Howard slipped a rope strung through a pole between the bars of the cage. Quickly and easily, he looped the rope around the jaguar’s neck. The cat halted her pace, but otherwise didn’t seem to notice. Howard held on to the pole and slowly opened the cage door. The jaguar paused and then stepped out. She laid her ears flat and surveyed the crowd one more time.
"Well, if you don’t like it you can always leave," said Joanne’s father. His smirk didn’t leave his face. For a moment, Joanne feared that her mother would actually leave.
"I want to see the jaguar," she said. Her mom’s eyes were worried, and Joanne immediately regretted making the statement.
"See," said Father. "My little Jo isn’t afraid." He took Joanne’s other hand and her mother let go reluctantly.
"But he said only one at a time," said her mother.
Her father didn’t hear. He led Joanne to a gap in the velvet cordon. Howard shook his head slightly before they stepped through. "I said one at a time only."
"She’s just a little girl," said her father. "There’s no harm in both of us, together…" His voice lost power under Howard’s head shake.
"One at a time or not at all, sir. She’ll be perfectly safe." Howard leaned down and let his hand rest against the jaguar’s back though he managed to keep the rope and pole taut. The jaguar rested back on her haunches and regarded Mr. Ellison and his daughter.
Her father bent down, but not far enough to look Joanne in the eye. "You want to be the first one to have your picture taken with the kitty, Jo?"
Joanne knew her father wanted her to say yes and her mother wanted her to say no. One of them would be unhappy with her when they returned home. In the end, it was the thick spotted fur of the jaguar that made Joanne’s decision easy. She nodded. "Yes."
"That’s my brave girl," said her father. He patted her cheek and ruffled her hair. From nearby, she heard someone cheer her, ‘That-a-girl!’
"Come here slowly," said Howard. Joanne still found his nose entrancing, but it was the jaguar that she concentrated on. The cat panted again with her tongue out and, like Joanne, seemed oblivious of the thunderous storm that had hit outside. Joanne walked carefully to a spot beside Howard Devlin on the far side from the jaguar. She stopped when Howard held up his hand. "Let her get used to you a little," said Howard, "and be very quiet."
Joanne nodded. Her right foot ached to make the squeaking noise again, but she knew that wouldn’t be a good idea. A short distance away, a man with a large fancy camera knelt down and angled his camera so the red velvet cordon wouldn’t be in the way.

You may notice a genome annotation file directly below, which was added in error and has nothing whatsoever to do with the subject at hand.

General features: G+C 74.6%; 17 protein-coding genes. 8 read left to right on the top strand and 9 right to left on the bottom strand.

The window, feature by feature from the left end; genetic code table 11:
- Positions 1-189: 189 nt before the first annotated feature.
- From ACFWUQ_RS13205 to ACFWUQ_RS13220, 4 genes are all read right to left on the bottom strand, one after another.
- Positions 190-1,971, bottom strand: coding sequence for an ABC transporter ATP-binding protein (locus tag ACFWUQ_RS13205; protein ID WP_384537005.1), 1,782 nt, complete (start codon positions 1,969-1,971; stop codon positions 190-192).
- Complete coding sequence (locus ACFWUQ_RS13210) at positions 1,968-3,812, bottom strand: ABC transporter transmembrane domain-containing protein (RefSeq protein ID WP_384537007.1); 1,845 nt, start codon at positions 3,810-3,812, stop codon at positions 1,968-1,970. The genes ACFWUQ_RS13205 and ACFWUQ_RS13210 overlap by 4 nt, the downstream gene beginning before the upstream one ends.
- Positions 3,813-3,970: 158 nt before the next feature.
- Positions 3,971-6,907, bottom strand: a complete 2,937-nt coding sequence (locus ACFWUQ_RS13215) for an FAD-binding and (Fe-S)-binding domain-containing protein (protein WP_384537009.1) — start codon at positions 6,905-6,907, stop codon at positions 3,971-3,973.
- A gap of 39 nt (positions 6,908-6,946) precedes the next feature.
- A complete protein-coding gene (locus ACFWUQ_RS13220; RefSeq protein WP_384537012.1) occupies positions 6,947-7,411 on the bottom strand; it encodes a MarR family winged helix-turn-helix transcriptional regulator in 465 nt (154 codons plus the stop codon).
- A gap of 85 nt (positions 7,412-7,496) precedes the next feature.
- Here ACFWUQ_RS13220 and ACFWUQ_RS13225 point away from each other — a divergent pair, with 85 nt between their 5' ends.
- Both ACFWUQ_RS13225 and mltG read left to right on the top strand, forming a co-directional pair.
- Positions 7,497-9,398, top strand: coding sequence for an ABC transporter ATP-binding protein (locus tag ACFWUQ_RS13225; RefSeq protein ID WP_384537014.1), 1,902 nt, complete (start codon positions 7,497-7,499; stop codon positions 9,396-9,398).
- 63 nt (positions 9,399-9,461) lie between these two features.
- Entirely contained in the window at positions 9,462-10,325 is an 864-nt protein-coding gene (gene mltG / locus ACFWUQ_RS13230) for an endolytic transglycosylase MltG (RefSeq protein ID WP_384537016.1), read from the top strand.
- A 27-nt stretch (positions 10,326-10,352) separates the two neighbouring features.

"Alright, come forward. Keep your arms at your sides," said Howard.
Joanne walked forward. Her eyes only strayed from the jaguar long enough to see the muscles in Howard’s arms tense as he held the rope and pole. "You can come a little closer."
The jaguar was sitting, but Joanne was barely taller than the animal. Joanne could see the details of the fur on the cat’s face and the wiry whiskers that surrounded her nose. The patterns of light and dark were delicate and more intricate than the stripes Joanne had seen on a zebra. She desperately wanted to touch the jaguar’s fur. Joanne just knew that it would thick and soft, softer than any stuffed toy she owned. She remembered Howard’s warning though and clutched at her skirt to keep her hands at her side.
The jaguar’s whiskers twitched as they took in Joanne’s scent. There was a low rumble from deep within the cat. "And now turn around for your picture," said Howard.
Joanne slowly turned to face the crowd and her father, but kept the jaguar and Howard in the corner of her eye. She smiled. Thunder rolled over the building as the camera clicked its picture.
Then the lights went out.
Startled sounds came from the crowd, but Joanne stood absolutely still. She could see the slivers of light from the outward facing windows reflected in the jaguar’s eyes. She knew the cat was much closer than when the picture was snapped. Joanne breathed in the heavy smell of jaguar. She reached out her hand and touched fur that was every bit as Joanne thought it would be. Joanne felt the jaguar bump into her and leave a ghost of warmth against her chest and legs. The cat knocked her off-balance and Joanne landed solidly on her butt as though she had abruptly sat down. She was surprised when she felt hot breath against her face and the top of her head.
She stayed very still.